Andreas Vinciguerra offered Sweden a sweet victory. Beaten in three straight sets by Gustavo Kuerten in the first rubber, Vinciguerra became Sweden's hero by clinching the decisive point with a 6-1, 7-5, 6-3 victory over Flavio Saretta. After Jonas Bjorkman won a breathtaking five-setter over Kuerten in the fourth rubber, it was up to `Vinci' to finish up the job for the home team against Saretta, who replaced Andre Sa at the last moment. When Saretta's last forehand return landed long, Vinciguerra ran into captain Mats Wilander's arms. Once again, Sweden had come back from a critical situation to win a Davis Cup tie. "It's an incredible feeling to win this last match," said Vinciguerra. In the quarterfinals, Sweden will host Australia in Malmo.

Notwithstanding the presence of Australian Open finalist Rainer Schuettler, Germany was drubbed 0-5 by Argentina. Gaston Gaudio wasted no time to give a perfect performance as his country cruised to a 5-0 victory. In just one hour 18 minutes, the 24-year-old Argentine defeated Germany's Lars Burgsmuller 6-3, 6-1 in the fifth and final rubber. Schuettler lost the first rubber to Gaudio.

Although the tie had already been decided, when David Nalbandian and Lucas Arnold established an unassailable 3-0 lead in the doubles rubber, the two "dead" singles were nonetheless strongly contested in front of a packed arena.

Even though the Argentine squad had already celebrated in style, it saw no reason not to continue the celebrations after the fifth rubber. The champagne came out once again and Gaudio threw his shirt into the crowd in jubilation. From the celebrations both on and off the court, it was evident just how much Davis Cup competition means to Argentina.

"I am very happy that Argentina has very few limits at the moment. I think that if it (Davis Cup glory) doesn't come this year then it's going to be soon. "If all of the six or seven players on the squad really believe in themselves then I think Argentina can win anywhere and against anyone. It's up to them and it's up to me to convince them," said captain Luza. Argentina will face defending champions Russia next, who edged past Czech Republic 3-2.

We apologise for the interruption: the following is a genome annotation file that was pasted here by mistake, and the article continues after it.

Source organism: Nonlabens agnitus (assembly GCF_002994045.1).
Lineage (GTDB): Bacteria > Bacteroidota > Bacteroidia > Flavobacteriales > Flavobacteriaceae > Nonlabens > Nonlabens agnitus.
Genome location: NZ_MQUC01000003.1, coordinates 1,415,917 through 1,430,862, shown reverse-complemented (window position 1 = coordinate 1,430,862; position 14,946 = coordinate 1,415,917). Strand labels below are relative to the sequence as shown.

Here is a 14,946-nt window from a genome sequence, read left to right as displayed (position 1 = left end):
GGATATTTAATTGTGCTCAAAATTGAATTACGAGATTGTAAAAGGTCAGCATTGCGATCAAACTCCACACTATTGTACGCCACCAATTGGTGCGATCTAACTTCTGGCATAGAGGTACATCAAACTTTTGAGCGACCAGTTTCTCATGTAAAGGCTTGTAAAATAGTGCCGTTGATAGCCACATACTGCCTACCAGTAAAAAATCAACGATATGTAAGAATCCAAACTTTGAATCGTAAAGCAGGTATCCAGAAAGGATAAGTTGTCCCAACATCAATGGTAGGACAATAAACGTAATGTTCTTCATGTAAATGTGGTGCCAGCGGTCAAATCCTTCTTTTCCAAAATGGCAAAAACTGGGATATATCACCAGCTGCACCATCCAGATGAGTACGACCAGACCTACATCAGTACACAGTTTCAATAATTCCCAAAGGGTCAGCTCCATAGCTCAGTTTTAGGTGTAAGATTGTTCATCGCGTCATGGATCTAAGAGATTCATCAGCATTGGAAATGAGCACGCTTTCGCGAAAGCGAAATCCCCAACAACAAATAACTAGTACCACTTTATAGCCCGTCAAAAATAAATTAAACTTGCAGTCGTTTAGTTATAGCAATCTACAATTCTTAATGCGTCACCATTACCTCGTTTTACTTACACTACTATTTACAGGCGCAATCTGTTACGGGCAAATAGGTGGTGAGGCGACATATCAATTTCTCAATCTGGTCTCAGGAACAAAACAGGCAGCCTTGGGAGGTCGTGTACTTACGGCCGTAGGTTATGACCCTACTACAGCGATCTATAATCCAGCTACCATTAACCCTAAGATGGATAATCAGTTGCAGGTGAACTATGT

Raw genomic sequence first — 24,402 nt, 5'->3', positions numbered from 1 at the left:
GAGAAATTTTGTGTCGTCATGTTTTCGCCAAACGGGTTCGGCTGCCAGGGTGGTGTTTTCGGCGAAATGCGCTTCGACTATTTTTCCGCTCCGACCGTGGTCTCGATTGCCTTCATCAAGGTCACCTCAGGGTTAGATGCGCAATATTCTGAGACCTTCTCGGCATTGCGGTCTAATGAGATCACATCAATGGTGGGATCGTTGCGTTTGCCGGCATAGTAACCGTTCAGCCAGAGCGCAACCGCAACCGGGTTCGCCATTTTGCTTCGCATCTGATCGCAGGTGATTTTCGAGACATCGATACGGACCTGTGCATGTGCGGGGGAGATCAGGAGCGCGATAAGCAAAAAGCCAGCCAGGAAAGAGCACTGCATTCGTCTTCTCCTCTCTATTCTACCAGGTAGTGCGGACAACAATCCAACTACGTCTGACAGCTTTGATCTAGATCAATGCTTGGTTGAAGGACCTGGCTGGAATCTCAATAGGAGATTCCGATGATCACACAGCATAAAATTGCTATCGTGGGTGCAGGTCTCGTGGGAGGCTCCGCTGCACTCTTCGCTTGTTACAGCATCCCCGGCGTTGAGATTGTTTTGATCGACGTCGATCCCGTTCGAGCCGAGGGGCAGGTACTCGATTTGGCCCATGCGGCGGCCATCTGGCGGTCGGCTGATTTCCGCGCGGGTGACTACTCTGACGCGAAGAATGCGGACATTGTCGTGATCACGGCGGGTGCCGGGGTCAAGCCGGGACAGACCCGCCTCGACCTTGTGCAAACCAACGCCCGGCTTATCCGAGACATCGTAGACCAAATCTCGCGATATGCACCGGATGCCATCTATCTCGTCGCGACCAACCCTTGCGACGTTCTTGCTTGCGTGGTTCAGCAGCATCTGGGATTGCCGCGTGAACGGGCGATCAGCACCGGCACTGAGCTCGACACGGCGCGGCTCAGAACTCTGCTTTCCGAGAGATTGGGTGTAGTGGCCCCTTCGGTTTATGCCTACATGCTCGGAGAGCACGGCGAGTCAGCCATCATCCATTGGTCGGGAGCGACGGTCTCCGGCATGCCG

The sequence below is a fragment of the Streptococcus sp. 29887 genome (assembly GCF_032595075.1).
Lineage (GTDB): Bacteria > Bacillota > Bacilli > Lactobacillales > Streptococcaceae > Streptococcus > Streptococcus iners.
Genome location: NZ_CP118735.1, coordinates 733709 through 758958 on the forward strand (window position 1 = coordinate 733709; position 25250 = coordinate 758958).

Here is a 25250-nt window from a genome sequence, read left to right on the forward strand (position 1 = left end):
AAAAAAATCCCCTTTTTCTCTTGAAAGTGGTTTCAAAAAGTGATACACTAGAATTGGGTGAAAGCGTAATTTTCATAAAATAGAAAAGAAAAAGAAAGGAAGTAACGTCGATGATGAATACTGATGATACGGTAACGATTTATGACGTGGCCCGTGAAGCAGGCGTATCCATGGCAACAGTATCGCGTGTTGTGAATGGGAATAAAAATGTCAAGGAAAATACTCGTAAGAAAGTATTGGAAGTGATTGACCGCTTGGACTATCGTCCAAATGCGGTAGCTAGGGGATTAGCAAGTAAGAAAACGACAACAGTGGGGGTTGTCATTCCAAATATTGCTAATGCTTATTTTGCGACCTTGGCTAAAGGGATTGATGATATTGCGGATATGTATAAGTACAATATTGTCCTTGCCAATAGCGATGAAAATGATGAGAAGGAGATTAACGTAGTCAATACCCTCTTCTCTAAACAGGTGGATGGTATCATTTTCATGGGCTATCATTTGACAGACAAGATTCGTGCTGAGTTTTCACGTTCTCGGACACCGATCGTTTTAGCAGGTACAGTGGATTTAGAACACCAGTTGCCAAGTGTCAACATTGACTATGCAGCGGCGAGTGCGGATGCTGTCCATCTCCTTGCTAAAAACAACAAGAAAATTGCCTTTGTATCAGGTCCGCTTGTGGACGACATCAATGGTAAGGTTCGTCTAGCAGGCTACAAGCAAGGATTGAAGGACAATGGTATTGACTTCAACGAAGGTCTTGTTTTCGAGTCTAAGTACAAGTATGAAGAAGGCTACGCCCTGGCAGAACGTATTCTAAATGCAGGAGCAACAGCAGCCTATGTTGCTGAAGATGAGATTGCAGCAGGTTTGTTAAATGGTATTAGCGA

Russia began its quest to defend the Davis Cup title in the best way. Promising youngster Nikolay Davydenko became the new hero. Number 62 on the entry ranking, Davydenko won the fifth match beating Radek Stepanek (ranked no. 55) 1-6, 7-6 (7-4), 6-2, 3-6, 6-0.

The match was pretty important for both competitors, each playing the Davis Cup for the first time. "I am really very happy because this is one of the biggest days of my career. This tie was broadcast to Russia so now everybody at home knows not only Safin, Kafelnikov and Youzhny but also me", Davydenko said. It was only his second five-set match and the first he had won. "But it was so hard, not only physically but psychologically. I knew that if I lose my team will lose too."

The result of the fifth set was probably too cruel for the home team - all the Czech Republic's losses in Davis Cup since 1998 have been in the decisive fifth rubber.

Switzerland rolled into the quarterfinals with a hard-fought 3-2 win over Netherlands, in a match, which was a personal triumph for its second singles player Michel Kratochvil. The 25-year-old from Bern came out for his sixth live Davis Cup rubber, having lost the previous five, and after the five-set defeat to Sjeng Schalken there were mutterings about possible mental frailties. But in the decisive singles against The Netherlands' Martin Verkerk, Kratochvil showed tremendous nerve to overcome a horrific start and win 1-6, 7-6 (7-5), 7-6 (8-6), 6-1.